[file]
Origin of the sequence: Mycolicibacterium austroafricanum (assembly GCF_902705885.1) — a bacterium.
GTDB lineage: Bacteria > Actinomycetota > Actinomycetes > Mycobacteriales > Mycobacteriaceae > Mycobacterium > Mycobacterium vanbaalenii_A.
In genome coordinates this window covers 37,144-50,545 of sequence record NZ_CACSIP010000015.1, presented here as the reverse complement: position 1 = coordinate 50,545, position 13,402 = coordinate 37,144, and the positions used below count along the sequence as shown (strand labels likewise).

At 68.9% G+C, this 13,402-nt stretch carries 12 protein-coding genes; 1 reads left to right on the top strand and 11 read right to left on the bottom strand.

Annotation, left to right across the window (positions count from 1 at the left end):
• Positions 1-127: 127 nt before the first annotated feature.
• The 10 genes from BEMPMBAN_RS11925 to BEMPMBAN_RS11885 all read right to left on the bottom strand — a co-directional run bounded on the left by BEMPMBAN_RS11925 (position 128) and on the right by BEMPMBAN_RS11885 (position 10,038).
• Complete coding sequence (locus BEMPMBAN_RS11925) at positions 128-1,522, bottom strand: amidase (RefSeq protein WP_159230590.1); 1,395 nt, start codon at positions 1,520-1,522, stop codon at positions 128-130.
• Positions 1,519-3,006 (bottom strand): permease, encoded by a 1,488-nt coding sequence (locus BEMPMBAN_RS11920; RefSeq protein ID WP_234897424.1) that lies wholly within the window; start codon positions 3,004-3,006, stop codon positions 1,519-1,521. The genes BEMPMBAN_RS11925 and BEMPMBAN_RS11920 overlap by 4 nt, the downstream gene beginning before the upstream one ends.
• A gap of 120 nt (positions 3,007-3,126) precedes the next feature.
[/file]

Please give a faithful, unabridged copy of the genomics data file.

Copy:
Origin of the sequence: Mycolicibacterium austroafricanum (assembly GCF_902705885.1) — a bacterium.
GTDB lineage: Bacteria > Actinomycetota > Actinomycetes > Mycobacteriales > Mycobacteriaceae > Mycobacterium > Mycobacterium vanbaalenii_A.
In genome coordinates this window covers 37,144-50,545 of sequence record NZ_CACSIP010000015.1, presented here as the reverse complement: position 1 = coordinate 50,545, position 13,402 = coordinate 37,144, and the positions used below count along the sequence as shown (strand labels likewise).

At 68.9% G+C, this 13,402-nt stretch carries 12 protein-coding genes; 1 reads left to right on the top strand and 11 read right to left on the bottom strand.

Annotation, left to right across the window (positions count from 1 at the left end):
• Positions 1-127: 127 nt before the first annotated feature.
• The 10 genes from BEMPMBAN_RS11925 to BEMPMBAN_RS11885 all read right to left on the bottom strand — a co-directional run bounded on the left by BEMPMBAN_RS11925 (position 128) and on the right by BEMPMBAN_RS11885 (position 10,038).
• Complete coding sequence (locus BEMPMBAN_RS11925) at positions 128-1,522, bottom strand: amidase (RefSeq protein WP_159230590.1); 1,395 nt, start codon at positions 1,520-1,522, stop codon at positions 128-130.
• Positions 1,519-3,006 (bottom strand): permease, encoded by a 1,488-nt coding sequence (locus BEMPMBAN_RS11920; RefSeq protein ID WP_234897424.1) that lies wholly within the window; start codon positions 3,004-3,006, stop codon positions 1,519-1,521. The genes BEMPMBAN_RS11925 and BEMPMBAN_RS11920 overlap by 4 nt, the downstream gene beginning before the upstream one ends.
• A gap of 120 nt (positions 3,007-3,126) precedes the next feature.